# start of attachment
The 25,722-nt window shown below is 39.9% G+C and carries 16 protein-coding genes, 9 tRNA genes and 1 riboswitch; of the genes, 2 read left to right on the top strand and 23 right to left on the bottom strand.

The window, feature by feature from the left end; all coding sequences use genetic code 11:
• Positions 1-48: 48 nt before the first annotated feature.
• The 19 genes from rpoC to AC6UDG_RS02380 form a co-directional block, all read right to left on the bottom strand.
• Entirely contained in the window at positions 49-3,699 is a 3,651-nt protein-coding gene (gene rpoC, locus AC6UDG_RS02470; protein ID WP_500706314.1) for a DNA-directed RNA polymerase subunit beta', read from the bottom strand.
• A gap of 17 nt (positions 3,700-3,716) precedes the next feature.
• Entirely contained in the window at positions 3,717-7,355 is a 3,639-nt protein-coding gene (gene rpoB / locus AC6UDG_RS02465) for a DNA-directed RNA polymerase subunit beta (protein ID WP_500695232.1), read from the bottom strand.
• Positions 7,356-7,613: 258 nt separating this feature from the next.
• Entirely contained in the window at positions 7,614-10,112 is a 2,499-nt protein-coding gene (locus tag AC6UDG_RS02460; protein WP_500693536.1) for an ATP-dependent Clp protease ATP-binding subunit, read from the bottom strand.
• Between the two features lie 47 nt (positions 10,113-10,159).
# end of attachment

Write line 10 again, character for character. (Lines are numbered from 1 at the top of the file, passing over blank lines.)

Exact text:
• Between the two features lie 47 nt (positions 10,113-10,159).